Marketing to Relatives of Deceased People
Your question: Is it illegal to send a letter to the family of a deceased individual? Namely, can I send a direct mail solicitation to the family members of a deceased person?
Our answer: While I’m certainly no legal expert, I do not believe that it is illegal to send direct mail solicitations to the family of someone deceased.
With that said, and without knowing the details of your offer, it could be taken as predatory–taking advantage of someone when they’re at their lowest. Of course, if you are offering something of true value, I could be way off here.
For more insight, check out this article about reactions to marketing to deceased people (hence the family receives the marketing piece). While a tad old, I believe it’s still relevant.
I probably don’t have to stress enough to you that you should be very careful with your messaging and offer. People do not want to believe that marketers know too much about them. Consumers, in general, believe that ‘big brother’ gets involved in every aspect of their personal life, and they hate to see more evidence of this.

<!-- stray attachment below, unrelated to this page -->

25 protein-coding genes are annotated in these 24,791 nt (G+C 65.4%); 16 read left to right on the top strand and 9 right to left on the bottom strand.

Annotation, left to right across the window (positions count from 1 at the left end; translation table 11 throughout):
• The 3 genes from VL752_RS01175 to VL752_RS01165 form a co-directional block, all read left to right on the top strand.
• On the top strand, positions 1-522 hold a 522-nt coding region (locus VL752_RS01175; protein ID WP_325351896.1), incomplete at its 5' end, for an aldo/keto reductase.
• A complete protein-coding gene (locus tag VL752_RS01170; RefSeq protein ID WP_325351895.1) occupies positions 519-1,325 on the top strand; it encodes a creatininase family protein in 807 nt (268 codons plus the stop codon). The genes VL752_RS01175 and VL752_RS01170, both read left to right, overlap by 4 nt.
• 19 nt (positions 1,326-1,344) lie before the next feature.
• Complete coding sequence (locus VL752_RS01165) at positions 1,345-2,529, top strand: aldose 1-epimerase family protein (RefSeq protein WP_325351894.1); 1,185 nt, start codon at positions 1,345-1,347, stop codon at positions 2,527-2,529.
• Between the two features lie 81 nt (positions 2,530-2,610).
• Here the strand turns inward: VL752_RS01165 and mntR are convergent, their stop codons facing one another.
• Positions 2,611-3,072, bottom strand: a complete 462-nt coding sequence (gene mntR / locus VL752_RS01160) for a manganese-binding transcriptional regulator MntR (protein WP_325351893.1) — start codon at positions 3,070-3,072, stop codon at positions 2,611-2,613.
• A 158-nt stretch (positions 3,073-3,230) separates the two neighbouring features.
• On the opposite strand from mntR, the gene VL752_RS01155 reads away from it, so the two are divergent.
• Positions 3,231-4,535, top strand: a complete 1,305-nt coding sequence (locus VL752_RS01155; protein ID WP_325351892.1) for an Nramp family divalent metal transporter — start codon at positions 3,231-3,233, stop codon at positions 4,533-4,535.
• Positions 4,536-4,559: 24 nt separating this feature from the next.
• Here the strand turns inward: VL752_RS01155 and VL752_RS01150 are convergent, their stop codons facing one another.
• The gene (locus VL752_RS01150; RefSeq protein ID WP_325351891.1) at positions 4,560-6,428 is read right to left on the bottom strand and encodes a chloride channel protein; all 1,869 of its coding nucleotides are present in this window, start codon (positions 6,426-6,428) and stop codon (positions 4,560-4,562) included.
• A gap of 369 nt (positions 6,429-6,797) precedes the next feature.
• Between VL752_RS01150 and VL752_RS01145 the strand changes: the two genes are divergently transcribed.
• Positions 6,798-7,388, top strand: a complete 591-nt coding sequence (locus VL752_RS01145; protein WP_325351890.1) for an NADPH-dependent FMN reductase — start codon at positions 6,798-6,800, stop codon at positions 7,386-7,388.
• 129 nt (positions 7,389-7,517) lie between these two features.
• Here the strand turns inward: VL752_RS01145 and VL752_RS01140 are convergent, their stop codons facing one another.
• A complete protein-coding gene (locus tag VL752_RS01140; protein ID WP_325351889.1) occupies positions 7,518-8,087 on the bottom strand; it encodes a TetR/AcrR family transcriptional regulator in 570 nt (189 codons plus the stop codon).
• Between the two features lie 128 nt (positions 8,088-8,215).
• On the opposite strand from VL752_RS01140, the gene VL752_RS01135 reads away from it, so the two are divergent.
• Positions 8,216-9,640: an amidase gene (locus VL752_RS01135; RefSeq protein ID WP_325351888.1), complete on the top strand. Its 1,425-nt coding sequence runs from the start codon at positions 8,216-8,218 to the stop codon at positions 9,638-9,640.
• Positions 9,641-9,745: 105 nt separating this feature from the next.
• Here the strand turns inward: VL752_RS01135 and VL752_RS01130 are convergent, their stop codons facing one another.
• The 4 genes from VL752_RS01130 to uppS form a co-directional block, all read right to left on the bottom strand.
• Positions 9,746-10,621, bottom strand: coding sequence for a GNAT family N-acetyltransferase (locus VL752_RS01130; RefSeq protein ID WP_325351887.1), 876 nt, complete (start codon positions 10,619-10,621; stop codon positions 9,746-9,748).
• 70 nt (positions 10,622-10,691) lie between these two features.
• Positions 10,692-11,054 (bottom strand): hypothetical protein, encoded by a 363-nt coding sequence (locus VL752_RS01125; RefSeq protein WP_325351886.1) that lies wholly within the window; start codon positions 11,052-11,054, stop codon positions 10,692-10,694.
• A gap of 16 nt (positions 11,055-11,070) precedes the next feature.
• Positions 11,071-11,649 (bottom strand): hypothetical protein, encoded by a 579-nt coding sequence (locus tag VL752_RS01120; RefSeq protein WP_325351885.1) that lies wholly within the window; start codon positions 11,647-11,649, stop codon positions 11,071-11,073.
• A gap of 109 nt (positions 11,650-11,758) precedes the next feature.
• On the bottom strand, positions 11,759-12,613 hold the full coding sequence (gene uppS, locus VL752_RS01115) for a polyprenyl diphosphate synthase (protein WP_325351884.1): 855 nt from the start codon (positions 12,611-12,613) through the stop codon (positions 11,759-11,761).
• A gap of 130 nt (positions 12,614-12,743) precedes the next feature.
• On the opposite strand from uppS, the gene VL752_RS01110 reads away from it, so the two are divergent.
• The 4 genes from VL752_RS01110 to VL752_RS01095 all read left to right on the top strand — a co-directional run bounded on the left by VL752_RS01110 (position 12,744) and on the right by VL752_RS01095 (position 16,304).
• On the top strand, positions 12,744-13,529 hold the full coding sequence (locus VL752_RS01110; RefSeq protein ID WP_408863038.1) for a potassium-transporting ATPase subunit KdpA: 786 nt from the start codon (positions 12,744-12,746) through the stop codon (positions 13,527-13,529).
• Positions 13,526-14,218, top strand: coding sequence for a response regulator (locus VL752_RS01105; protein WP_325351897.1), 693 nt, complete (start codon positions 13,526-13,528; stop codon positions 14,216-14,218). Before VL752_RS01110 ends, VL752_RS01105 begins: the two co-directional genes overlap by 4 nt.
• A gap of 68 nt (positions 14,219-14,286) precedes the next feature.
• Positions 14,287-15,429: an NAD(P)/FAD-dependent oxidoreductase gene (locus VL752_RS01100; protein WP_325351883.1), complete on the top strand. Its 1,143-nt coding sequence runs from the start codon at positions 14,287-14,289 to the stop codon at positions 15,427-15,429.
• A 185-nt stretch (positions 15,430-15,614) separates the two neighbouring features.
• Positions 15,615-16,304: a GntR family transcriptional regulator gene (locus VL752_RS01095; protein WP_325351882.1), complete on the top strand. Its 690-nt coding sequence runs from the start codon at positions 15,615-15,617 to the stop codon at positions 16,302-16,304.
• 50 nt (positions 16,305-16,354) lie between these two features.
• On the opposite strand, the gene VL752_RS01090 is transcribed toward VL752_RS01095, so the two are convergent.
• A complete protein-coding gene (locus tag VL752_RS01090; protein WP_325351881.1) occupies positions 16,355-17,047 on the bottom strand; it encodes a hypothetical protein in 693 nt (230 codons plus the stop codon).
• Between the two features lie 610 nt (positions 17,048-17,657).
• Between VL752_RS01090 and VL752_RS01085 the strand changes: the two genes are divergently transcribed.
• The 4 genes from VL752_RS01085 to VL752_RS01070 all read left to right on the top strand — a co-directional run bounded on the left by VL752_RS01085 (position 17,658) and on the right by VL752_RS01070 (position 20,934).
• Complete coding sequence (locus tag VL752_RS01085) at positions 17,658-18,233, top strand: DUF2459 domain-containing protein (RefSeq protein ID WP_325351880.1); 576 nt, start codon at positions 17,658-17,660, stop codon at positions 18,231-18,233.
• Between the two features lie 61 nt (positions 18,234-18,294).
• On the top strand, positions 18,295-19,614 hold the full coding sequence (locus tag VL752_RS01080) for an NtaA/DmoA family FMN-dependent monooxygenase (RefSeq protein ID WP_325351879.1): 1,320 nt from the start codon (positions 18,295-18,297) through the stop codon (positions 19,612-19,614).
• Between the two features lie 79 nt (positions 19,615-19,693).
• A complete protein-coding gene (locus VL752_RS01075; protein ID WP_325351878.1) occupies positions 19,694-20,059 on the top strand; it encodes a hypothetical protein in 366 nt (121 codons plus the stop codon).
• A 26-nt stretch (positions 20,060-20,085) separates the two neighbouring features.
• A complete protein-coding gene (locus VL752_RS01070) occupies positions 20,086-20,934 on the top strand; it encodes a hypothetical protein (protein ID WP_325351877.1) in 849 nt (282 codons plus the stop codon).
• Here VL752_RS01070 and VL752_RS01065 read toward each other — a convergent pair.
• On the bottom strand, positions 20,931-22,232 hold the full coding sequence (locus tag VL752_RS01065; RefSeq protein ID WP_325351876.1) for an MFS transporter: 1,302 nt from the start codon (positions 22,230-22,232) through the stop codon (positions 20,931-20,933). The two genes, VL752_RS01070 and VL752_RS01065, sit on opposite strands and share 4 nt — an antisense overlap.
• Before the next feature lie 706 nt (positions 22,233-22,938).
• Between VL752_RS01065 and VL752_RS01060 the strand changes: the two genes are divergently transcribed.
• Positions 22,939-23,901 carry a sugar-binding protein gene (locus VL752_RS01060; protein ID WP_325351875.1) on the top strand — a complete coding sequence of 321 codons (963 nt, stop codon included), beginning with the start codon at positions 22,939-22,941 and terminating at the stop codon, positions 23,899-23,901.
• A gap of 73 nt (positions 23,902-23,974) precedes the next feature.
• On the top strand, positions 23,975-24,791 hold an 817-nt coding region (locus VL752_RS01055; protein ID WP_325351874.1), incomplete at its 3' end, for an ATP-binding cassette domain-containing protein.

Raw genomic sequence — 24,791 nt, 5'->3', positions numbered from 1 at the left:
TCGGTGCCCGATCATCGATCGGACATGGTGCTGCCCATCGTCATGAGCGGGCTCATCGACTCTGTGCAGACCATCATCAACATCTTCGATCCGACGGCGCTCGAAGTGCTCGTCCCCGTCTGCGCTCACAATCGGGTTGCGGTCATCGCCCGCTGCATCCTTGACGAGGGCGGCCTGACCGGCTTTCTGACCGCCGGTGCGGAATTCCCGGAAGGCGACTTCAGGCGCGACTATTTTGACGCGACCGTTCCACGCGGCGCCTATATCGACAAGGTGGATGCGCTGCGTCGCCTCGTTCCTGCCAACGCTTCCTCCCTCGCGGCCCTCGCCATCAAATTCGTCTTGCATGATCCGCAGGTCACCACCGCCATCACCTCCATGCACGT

So, for example, I would not reference the fact that you are aware that someone close to your mail recipient recently passed away. Keep your piece generic and do not point out how you targeted your list/audience. Normally, I’m all for personalizing the message, but here the creepy factor comes in and, in my opinion, outweighs any benefits of personalization.
Here’s what I do know about marketing to deceased people. The DMA (Direct Marketing Association) maintains a file of deceased people. Relatives of deceased people may register the deceased individual’s name, address and email address to be used for suppression purposes (take these names off of marketing lists).
All DMA members are required to eliminate these individuals from their prospecting campaigns. The service is also available to non-members of DMA so that all marketers may take advantage of this service to eliminate names. More info on this service can be found here.
Hopefully, this information is helpful. I welcome any comments from people who may know more about the legality of this issue.
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